The Indian Ocean archipelago of the Comoros announced Monday it would join southern Africa's regional bloc in August, saying the French-speaking country sought to develop ties with English-speaking nations.
"We want to open the Comoros to English-speaking countries in the region such as Tanzania, Kenya and Uganda," Foreign Minister Mohamed Elamine Souef said.
"These are the countries with which we already have long-standing relations, where Comorians go more and more to, for business or for treatment," he told reporters in the capital Moroni.
The Comoros -- an archipelago of three islands between Mozambique and Madagascar and one of the world's poorest countries -- is already a member of the Common Market for Eastern and Southern Africa (COMESA).
It will be admitted into the Southern African Development Community, whose majority members are English-speaking, at the annual SADC summit, to be held in August in Namibia.
The bloc comprises: Angola, Botswana, the Democratic Republic of Congo (DRC), Lesotho, Madagascar, Malawi, Mauritius, Mozambique, Namibia, Seychelles, South Africa, Swaziland, Tanzania, Zambia and Zimbabwe.
SADC spokeswoman Barbara Lopi confirmed to AFP that the Comoros will officially join in August.
The minister said the decision to join SADC had nothing to do with the islands' spat with France over Mayotte, a neighbouring island which remains part of France but which the Comoros claim is their territory.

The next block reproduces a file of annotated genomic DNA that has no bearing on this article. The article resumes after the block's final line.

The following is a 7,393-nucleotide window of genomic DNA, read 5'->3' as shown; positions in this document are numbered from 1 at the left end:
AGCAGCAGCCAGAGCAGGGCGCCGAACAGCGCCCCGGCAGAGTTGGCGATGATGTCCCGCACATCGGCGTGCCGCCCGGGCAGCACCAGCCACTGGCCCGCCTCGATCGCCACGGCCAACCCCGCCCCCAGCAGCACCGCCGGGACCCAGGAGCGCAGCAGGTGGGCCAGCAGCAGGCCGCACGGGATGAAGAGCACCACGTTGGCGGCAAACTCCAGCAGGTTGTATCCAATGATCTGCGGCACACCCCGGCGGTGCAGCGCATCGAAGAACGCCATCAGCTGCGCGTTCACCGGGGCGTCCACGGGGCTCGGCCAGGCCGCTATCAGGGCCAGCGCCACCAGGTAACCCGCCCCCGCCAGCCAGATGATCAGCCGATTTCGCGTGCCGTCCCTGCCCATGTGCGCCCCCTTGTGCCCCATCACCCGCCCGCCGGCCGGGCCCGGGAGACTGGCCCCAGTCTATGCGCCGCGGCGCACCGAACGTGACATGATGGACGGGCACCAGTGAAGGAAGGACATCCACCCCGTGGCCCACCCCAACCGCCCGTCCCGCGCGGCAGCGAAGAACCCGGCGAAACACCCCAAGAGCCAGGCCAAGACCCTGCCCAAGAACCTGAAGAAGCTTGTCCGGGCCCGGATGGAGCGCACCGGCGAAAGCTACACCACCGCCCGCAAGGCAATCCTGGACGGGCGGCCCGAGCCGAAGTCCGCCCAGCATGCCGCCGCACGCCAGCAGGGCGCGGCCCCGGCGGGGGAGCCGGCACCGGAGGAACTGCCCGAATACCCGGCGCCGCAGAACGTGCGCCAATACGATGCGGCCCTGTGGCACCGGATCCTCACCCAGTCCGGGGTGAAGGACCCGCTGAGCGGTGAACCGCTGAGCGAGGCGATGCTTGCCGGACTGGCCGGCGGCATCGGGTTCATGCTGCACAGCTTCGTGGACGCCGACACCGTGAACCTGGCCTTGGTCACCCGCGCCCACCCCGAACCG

The relationship between the Comoros and France, the colonial power until 1975, "is in no way comparable with that of other countries," he said.
"With France, we share a lot of things in common, with France we have only one disagreement -- the question of Mayotte."
Immigration into Mayotte, where income is 13 times higher per head, has surged for years as Comorians seek better opportunities on the French island.
Since March, Comoros has refused to take back illegal migrants expelled from Mayotte, located a few dozen kilometres (miles) distant.
Paris has in turn stopped issuing visas to all Comorians wishing to travel to France.
The minister said negotiations with France were ongoing.
"France defends its interests, we defend ours, it's a long process, the important thing is that the contact is not broken," he said.